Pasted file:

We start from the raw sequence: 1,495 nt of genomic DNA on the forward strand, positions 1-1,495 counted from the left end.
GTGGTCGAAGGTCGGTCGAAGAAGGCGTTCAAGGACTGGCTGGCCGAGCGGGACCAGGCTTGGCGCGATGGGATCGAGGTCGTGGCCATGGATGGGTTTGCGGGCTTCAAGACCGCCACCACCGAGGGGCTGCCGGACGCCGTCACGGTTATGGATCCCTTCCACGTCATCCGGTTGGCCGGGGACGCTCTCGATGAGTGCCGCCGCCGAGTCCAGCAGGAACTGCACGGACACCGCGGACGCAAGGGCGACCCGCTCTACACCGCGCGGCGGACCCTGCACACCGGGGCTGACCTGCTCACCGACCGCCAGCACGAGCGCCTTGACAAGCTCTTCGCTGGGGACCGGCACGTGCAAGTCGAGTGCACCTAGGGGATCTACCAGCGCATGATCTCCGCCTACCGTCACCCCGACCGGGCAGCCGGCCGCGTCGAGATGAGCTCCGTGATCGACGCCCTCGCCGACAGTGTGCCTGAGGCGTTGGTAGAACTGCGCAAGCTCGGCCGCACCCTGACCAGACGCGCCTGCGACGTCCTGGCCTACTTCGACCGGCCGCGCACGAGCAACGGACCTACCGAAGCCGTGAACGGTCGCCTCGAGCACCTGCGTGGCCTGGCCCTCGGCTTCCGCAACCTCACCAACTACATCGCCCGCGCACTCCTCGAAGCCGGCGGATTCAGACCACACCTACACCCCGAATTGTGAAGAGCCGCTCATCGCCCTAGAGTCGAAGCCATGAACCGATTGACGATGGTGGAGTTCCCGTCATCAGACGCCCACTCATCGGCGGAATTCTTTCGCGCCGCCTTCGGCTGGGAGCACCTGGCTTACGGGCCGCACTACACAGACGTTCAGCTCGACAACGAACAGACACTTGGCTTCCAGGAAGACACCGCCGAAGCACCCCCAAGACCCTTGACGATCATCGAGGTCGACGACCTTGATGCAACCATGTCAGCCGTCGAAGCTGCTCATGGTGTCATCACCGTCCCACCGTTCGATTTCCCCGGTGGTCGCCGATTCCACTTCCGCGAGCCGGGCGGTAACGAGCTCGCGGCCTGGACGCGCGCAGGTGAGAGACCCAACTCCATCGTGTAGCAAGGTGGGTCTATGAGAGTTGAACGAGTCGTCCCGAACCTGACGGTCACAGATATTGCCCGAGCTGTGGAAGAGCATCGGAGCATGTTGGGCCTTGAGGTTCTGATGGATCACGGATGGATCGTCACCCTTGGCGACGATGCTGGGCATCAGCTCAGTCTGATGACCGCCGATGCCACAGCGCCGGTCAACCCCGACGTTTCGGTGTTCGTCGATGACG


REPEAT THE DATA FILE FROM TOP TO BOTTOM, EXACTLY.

We start from the raw sequence: 1,495 nt of genomic DNA on the forward strand, positions 1-1,495 counted from the left end.
GTGGTCGAAGGTCGGTCGAAGAAGGCGTTCAAGGACTGGCTGGCCGAGCGGGACCAGGCTTGGCGCGATGGGATCGAGGTCGTGGCCATGGATGGGTTTGCGGGCTTCAAGACCGCCACCACCGAGGGGCTGCCGGACGCCGTCACGGTTATGGATCCCTTCCACGTCATCCGGTTGGCCGGGGACGCTCTCGATGAGTGCCGCCGCCGAGTCCAGCAGGAACTGCACGGACACCGCGGACGCAAGGGCGACCCGCTCTACACCGCGCGGCGGACCCTGCACACCGGGGCTGACCTGCTCACCGACCGCCAGCACGAGCGCCTTGACAAGCTCTTCGCTGGGGACCGGCACGTGCAAGTCGAGTGCACCTAGGGGATCTACCAGCGCATGATCTCCGCCTACCGTCACCCCGACCGGGCAGCCGGCCGCGTCGAGATGAGCTCCGTGATCGACGCCCTCGCCGACAGTGTGCCTGAGGCGTTGGTAGAACTGCGCAAGCTCGGCCGCACCCTGACCAGACGCGCCTGCGACGTCCTGGCCTACTTCGACCGGCCGCGCACGAGCAACGGACCTACCGAAGCCGTGAACGGTCGCCTCGAGCACCTGCGTGGCCTGGCCCTCGGCTTCCGCAACCTCACCAACTACATCGCCCGCGCACTCCTCGAAGCCGGCGGATTCAGACCACACCTACACCCCGAATTGTGAAGAGCCGCTCATCGCCCTAGAGTCGAAGCCATGAACCGATTGACGATGGTGGAGTTCCCGTCATCAGACGCCCACTCATCGGCGGAATTCTTTCGCGCCGCCTTCGGCTGGGAGCACCTGGCTTACGGGCCGCACTACACAGACGTTCAGCTCGACAACGAACAGACACTTGGCTTCCAGGAAGACACCGCCGAAGCACCCCCAAGACCCTTGACGATCATCGAGGTCGACGACCTTGATGCAACCATGTCAGCCGTCGAAGCTGCTCATGGTGTCATCACCGTCCCACCGTTCGATTTCCCCGGTGGTCGCCGATTCCACTTCCGCGAGCCGGGCGGTAACGAGCTCGCGGCCTGGACGCGCGCAGGTGAGAGACCCAACTCCATCGTGTAGCAAGGTGGGTCTATGAGAGTTGAACGAGTCGTCCCGAACCTGACGGTCACAGATATTGCCCGAGCTGTGGAAGAGCATCGGAGCATGTTGGGCCTTGAGGTTCTGATGGATCACGGATGGATCGTCACCCTTGGCGACGATGCTGGGCATCAGCTCAGTCTGATGACCGCCGATGCCACAGCGCCGGTCAACCCCGACGTTTCGGTGTTCGTCGATGACG